As a software person, I didn't know what the knob is called. Dr. Don Bindner suggested that the button might be a rotary encoder, and that turned out to be true. It seemed trivial enough to read the knob.

The buttons are more interesting. After poking around with a multimeter, it turned out that the buttons were tactile but each of them is connected in series to a different resistor. Then they all connect out to the same pin. The software in the chip scans the pin and figures out what button was pressed by sampling from an Analog-to-Digital (ADC) Converter reading. As the Pi has no ADC, we need something else that has an ADC to figure out what the button was pressed. Of course, I could as well hijack the tactile buttons and not have to deal with the ADC stuff but that seemed too aesthetically unpleasant for me.

I decided to pull out anArduino Pro Micro clone that I bought from China years ago. My reasoning for using the Pro Micro:

  1. The Arduino Pro Micro is super cheap: $2 cheap.
  2. Even if I could add an ADC to the Pi, I need to continuously read the ADC from the Pi. That is a pain in the neck. I can't guarantee the timings on the Pi without going to a lot of care.
  3. The Pro Micro can emulate a keyboard over USB, so the Pi can use triggerhappy to catch it.

So with that, I made my arduino sketch and it worked out. I wanted to emulate the Winamp-style buttons ZXCV for multimedia keys and UD for volume up/down. Later on, I was quite annoyed with it because the keyboard dumps the keystrokes to the terminal, and it could be bad. I decided to implement the keys as multimedia keys. Unfortunately, you need a HID library to implement multimedia keys. Luckily, there is a library called HID-Project to achieve exactly what I wanted. After some tweakings for debounce, I could get the volume knob and the buttons to work exactly as I expected:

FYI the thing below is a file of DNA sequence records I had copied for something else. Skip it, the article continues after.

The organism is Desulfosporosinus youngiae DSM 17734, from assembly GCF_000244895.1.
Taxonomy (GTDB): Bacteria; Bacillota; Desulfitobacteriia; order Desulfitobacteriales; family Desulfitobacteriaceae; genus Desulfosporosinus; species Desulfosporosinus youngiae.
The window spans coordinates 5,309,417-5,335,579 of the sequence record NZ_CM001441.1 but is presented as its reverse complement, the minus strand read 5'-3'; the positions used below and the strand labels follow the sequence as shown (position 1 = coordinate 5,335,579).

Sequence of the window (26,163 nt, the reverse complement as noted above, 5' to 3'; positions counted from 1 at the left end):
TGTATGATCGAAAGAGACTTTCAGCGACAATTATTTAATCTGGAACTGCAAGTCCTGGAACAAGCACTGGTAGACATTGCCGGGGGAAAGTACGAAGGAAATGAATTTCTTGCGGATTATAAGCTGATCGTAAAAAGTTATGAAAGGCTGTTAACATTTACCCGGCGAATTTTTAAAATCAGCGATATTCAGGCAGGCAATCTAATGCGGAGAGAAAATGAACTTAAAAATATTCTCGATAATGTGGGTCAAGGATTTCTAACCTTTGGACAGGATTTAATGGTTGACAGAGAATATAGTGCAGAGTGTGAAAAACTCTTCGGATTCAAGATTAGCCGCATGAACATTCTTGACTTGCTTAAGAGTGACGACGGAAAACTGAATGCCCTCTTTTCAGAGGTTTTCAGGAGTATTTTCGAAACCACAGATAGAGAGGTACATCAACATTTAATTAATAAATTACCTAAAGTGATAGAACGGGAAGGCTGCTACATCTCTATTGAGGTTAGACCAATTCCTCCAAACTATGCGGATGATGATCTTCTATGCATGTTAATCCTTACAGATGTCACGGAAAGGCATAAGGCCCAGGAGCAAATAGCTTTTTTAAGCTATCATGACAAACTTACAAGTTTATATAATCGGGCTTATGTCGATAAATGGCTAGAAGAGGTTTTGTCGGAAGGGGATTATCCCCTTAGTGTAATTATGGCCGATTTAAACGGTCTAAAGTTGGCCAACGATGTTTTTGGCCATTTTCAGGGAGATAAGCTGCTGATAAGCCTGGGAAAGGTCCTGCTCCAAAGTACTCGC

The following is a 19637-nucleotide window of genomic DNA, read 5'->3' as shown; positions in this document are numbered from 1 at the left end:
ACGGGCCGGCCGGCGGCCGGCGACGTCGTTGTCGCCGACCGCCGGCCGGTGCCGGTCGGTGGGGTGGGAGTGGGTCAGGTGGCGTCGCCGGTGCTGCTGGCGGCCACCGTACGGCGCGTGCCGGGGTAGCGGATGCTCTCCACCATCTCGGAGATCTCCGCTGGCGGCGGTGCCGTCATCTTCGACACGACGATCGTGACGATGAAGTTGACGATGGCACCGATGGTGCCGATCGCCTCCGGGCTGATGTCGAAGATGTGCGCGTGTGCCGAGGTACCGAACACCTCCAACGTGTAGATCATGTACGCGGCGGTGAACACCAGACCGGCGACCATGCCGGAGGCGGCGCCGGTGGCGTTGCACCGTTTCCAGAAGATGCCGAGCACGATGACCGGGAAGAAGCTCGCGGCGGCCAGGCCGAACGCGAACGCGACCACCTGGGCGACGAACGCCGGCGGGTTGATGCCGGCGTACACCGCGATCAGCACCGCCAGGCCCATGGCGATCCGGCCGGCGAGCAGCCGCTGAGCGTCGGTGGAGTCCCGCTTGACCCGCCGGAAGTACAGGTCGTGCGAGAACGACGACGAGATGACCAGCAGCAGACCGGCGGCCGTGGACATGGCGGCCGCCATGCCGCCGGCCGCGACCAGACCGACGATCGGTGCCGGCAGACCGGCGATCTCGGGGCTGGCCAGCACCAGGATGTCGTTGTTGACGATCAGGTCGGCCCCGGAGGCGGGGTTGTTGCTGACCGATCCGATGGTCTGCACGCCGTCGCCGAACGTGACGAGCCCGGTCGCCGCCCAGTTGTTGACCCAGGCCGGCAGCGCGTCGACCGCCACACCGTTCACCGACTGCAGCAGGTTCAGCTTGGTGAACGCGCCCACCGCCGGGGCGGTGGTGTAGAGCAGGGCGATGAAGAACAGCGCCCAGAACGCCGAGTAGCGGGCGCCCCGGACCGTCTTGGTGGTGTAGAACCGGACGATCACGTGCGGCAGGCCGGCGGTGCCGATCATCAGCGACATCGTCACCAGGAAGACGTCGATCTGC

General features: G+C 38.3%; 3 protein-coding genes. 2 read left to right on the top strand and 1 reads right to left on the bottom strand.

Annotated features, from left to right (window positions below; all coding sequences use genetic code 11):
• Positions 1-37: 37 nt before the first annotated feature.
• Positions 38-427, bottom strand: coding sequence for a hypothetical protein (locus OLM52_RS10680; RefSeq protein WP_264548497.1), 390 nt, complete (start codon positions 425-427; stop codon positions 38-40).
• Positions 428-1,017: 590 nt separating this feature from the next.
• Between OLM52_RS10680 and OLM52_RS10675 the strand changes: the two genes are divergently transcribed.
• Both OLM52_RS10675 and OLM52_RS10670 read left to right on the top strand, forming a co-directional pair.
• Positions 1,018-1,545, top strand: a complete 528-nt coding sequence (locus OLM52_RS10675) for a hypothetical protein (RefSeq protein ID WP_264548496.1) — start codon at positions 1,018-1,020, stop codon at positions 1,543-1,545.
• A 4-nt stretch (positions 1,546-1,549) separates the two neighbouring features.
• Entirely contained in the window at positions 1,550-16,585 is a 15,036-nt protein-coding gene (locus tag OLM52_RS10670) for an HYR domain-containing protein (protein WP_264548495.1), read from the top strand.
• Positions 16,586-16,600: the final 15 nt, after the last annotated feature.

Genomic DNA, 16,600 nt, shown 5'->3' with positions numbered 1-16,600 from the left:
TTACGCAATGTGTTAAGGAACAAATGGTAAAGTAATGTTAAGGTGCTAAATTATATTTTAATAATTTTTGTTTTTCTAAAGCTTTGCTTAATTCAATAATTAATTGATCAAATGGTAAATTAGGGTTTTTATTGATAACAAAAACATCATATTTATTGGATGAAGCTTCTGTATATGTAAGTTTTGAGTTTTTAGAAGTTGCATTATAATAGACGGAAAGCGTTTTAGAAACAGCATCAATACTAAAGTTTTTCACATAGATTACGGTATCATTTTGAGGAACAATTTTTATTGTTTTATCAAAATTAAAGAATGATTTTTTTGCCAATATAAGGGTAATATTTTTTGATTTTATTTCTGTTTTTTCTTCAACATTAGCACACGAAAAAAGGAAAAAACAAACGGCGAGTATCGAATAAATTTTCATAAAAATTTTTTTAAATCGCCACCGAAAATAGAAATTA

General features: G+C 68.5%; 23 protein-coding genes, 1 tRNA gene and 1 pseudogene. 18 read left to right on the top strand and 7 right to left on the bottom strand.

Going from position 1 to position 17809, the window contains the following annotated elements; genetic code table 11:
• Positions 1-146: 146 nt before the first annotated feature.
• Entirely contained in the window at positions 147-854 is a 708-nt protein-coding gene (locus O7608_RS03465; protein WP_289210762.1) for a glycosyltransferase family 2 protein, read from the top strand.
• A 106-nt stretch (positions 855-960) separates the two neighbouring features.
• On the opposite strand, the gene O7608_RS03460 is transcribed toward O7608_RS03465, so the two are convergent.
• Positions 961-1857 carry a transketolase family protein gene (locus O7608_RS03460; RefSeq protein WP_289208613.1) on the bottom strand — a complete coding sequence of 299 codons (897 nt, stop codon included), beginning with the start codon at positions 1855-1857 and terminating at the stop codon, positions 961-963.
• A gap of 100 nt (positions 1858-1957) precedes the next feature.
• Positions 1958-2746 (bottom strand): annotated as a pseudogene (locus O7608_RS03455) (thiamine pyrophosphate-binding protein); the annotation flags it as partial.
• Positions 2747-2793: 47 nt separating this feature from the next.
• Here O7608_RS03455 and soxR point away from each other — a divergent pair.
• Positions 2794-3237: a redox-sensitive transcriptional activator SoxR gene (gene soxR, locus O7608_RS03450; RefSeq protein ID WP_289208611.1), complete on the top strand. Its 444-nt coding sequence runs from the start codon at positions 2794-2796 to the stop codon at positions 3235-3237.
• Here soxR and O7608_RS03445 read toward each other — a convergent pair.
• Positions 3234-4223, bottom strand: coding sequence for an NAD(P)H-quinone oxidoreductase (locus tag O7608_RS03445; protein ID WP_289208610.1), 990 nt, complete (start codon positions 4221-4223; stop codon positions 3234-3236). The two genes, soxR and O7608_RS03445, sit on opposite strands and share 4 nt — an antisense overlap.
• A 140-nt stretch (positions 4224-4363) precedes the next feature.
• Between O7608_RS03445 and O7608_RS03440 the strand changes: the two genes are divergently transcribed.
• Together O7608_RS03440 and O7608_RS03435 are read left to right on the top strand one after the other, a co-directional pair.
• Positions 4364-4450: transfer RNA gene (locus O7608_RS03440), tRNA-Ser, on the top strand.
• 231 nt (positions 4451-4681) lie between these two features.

void pressKey(uint16_t k, int d) {
  Consumer.write(k);
  if (d) {
    delay(d);
  }
}

void kbd_loop() {
  if ( millis() < debounce + debouncerMs) {
    return;
  }
  
  // Volume rotary handling
  boolean encoderA = digitalRead(encoderPinA);
  boolean encoderB = digitalRead(encoderPinB);

  if ((encoderA == HIGH) && (encoderB == HIGH)) {
    if ((encoderALast == LOW) && (encoderBLast == HIGH)) {
      pressKey(MEDIA_VOL_UP, 0);
    } else if ((encoderBLast == LOW) && (encoderALast == HIGH)) {
      pressKey(MEDIA_VOL_DOWN, 0);
    }
  }
  
  encoderALast = encoderA;
  encoderBLast = encoderB;

  // Multimedia buttons
  int pushBtnRead = analogRead(pushBtnPin);
  if (pushBtnRead > 900 && debounce != 0) {
    debounce = 0;
  } else if (pushBtnRead <= 264) {
    if (pushBtnRead > 200) {
      pressKey(MEDIA_NEXT, delayMultimediaKeyMs); // Next
    } else if (pushBtnRead > 150) {
      pressKey(MEDIA_PREVIOUS, delayMultimediaKeyMs); // Prev
    } else if (pushBtnRead > 115) {
      pressKey(MEDIA_STOP, delayMultimediaKeyMs); // Stop/M
    } else {
      pressKey(MEDIA_PLAY_PAUSE, delayMultimediaKeyMs); // Play pause
    }
  }
  
  debounce = millis();
}

I could test the Arduino implementation right on my development computer with xev so that was really nice.

The fake VFD LED screen

The screen was the part that I had the most doubt about being able to control, because I have never worked with such a device before. Before trying to reverse-engineer it, I tried to look up similar 7-segment LED screens online hoping to find something similar. Those screens often have more than 8 pins (1 for the ground, 7 for each segment, and some more to select the digit. This one is nothing like that: It has only 7 pins. I wanted to give it up and just buy another screen that has a datasheet to save myself from trouble but I couldn't find anything that would fit into the original cutout for the screen. So I had to bite the bullet and hack the LED screen (I had nothing better to do in the craziness of the pandemic).

General workings

There was no giveaway from the PCB what the ground pin for the display might be. I only had a multimeter in hand so what I did was set it to the diode tester mode. Then I probed pairs of pins to see what lights up. As luck would have it, I found out that each pair of pins lit up a different segment on the screen. So there was no common ground at all! I drew the screen and noted what pin pair light up each segment (excuse my nasty draft paper):